TCM Archive Materials VIEW ALL ARCHIVES (17)
|Also Known As:||Peter Sidney Ernest Aylen||Died:||December 24, 1984|
|Born:||September 7, 1923||Cause of Death:||cardiac arrest|
|Birth Place:||London, England, GB||Profession:||Cast ... actor producer|
A dashing and handsome English-American actor, Peter Lawford enjoyed a brief stint as a matinee idol in the 1940s before becoming better known as an in-law of the Kennedys and a member of "The Rat Pack" during the 1960s. Benefitting greatly from the dearth of handsome male talent in Hollywood during World War II, Lawford gained notice for appearances in such films as "The Picture of Dorian Gray" (1945) and "Son of Lassie" (1945). More roles followed throughout the 1950s, although it was his marriage to Patricia Kennedy - sister of John and Robert Kennedy - as well as his association with Frank Sinatra's iconic cadre of carousers that brought Lawford lasting fame. Years after JFK's assassination, rumors about Lawford's scandalous adventures with the president, his being the last person to speak to a despondent Marilyn Monroe before her tragic death, and a bitter falling out with Sinatra, became the stuff of legend. Less glamorous was Lawford's decline in the film industry, several failed marriages, and chronic alcoholism. With the halcyon years of "Ocean's Eleven" (1960) far behind him, the aging actor made due with the occasional film role and guest turns on such TV fare as "The Doris Day Show" (CBS, 1968-1973) and "Fantasy Island" (ABC, 1977-1984). A bit player in a fascinating chapter of American pop-culture, Lawford would most likely be remembered less for his acting credentials than for the legacy encapsulated in author James Spada's unofficial biography, Peter Lawford: The Man Who Kept the Secrets.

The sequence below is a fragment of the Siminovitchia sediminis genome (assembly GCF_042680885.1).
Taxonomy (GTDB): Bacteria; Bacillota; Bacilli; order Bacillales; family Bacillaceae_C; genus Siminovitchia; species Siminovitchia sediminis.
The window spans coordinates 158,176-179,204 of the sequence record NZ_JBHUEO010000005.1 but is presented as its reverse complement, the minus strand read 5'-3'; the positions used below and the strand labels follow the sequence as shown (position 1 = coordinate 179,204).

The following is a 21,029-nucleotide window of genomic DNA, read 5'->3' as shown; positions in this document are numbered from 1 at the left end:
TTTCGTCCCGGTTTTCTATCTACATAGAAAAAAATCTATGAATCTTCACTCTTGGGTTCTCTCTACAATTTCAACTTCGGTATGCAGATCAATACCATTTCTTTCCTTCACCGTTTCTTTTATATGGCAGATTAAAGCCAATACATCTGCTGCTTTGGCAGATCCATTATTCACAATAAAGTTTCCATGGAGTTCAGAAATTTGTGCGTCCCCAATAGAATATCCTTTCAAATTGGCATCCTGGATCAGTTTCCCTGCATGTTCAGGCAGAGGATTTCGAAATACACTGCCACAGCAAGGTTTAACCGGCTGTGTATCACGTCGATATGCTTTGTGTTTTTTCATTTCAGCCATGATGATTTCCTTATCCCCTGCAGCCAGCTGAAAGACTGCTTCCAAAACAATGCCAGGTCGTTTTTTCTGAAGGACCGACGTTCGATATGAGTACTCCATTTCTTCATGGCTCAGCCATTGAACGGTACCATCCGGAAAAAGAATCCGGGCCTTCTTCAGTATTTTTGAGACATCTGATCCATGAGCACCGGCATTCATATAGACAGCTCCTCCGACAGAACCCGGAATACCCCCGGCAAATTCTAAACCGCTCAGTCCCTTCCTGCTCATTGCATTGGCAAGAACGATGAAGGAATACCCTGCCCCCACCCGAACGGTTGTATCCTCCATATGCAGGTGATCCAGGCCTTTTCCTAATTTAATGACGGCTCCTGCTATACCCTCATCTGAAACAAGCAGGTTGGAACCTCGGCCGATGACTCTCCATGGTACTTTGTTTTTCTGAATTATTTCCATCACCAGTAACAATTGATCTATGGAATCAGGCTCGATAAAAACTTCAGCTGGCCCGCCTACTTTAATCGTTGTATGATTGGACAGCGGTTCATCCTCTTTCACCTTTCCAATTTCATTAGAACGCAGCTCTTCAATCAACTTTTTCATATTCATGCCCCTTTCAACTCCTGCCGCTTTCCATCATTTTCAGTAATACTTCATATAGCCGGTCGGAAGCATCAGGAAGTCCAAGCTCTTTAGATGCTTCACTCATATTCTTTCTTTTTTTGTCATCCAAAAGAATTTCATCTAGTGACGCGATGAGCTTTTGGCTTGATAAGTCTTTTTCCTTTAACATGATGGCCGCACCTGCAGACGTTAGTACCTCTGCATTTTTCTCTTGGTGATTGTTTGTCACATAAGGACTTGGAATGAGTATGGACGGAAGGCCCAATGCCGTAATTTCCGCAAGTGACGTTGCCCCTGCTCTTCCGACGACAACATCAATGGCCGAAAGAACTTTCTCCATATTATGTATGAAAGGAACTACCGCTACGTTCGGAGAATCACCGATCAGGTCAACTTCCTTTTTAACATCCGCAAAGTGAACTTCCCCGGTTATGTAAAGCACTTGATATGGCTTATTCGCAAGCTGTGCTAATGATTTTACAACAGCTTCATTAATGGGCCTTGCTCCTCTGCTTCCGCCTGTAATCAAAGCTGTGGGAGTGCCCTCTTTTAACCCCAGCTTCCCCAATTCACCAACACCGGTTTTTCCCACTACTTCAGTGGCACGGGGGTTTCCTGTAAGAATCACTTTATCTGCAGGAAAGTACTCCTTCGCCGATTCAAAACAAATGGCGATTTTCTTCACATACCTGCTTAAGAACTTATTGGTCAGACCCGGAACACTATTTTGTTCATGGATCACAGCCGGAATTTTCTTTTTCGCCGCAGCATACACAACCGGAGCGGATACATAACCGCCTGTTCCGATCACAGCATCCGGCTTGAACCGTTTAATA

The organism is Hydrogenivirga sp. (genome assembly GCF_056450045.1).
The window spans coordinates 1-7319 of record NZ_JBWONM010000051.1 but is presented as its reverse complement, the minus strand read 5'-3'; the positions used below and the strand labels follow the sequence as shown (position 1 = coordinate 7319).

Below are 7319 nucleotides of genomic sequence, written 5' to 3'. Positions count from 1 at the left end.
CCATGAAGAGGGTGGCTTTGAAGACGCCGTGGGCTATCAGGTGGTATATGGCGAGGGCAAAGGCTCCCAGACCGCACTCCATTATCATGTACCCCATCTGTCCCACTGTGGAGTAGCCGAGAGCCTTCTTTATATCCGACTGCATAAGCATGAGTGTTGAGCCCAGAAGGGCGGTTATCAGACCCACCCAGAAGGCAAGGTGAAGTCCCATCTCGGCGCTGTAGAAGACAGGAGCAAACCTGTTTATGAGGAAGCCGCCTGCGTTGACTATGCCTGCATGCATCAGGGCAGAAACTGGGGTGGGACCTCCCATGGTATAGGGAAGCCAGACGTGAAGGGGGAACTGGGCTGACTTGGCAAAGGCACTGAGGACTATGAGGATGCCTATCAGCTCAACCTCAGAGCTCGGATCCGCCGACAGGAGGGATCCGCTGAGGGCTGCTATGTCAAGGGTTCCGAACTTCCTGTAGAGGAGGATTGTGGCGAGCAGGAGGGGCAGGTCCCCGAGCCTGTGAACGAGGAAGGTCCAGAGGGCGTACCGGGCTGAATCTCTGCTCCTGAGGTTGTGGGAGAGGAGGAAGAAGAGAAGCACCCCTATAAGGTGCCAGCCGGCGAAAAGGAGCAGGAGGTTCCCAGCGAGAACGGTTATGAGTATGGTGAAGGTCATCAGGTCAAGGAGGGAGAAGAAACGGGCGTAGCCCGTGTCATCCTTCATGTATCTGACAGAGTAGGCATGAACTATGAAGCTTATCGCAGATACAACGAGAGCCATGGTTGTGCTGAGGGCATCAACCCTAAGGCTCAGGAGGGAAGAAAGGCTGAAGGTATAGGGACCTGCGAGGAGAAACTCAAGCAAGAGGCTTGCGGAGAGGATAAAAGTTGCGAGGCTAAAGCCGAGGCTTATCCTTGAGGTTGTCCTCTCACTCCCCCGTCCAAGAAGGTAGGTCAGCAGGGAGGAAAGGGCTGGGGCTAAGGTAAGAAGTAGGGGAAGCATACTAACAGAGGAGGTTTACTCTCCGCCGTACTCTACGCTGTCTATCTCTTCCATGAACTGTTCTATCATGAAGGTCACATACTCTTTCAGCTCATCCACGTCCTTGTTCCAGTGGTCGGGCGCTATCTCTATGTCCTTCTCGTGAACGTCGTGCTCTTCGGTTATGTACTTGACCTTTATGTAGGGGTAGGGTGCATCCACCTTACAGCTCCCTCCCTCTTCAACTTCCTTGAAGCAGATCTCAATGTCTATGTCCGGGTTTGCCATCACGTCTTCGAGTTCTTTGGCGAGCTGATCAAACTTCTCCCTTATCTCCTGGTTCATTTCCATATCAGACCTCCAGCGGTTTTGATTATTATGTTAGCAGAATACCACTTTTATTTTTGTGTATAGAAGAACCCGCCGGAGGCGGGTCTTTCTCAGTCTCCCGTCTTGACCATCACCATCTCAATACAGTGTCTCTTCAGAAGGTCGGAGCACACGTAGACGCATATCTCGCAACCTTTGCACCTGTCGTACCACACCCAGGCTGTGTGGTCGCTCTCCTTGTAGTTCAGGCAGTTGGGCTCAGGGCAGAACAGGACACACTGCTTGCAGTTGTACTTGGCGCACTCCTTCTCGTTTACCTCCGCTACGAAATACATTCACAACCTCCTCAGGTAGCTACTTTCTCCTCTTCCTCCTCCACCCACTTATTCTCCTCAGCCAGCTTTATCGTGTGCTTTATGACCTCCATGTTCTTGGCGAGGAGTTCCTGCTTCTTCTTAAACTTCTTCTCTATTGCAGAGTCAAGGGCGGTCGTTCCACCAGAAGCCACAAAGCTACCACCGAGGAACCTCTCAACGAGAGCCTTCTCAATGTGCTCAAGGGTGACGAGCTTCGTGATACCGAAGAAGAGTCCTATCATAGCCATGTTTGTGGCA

JStafford ( 2006-03-23 )
Source: Movie Star Homes: The Famous to the Forgotten (Santa Monica Press) by Judy Artunian and Mike Oldham.
Peter Lawford once lived at 625 Palisades Beach Road in Santa Monica, California - a house formerly owned by MGM mogul Louis B. Mayer. President John F. Kennedy was a guest here during the 1960 Democratic National Convention. He would also use the house to rendezvous with Marilyn Monroe. (Source) Movie Star Homes: The Famous to the Forgotten (Santa Monica Press) by Judy Artunian and Mike Oldham
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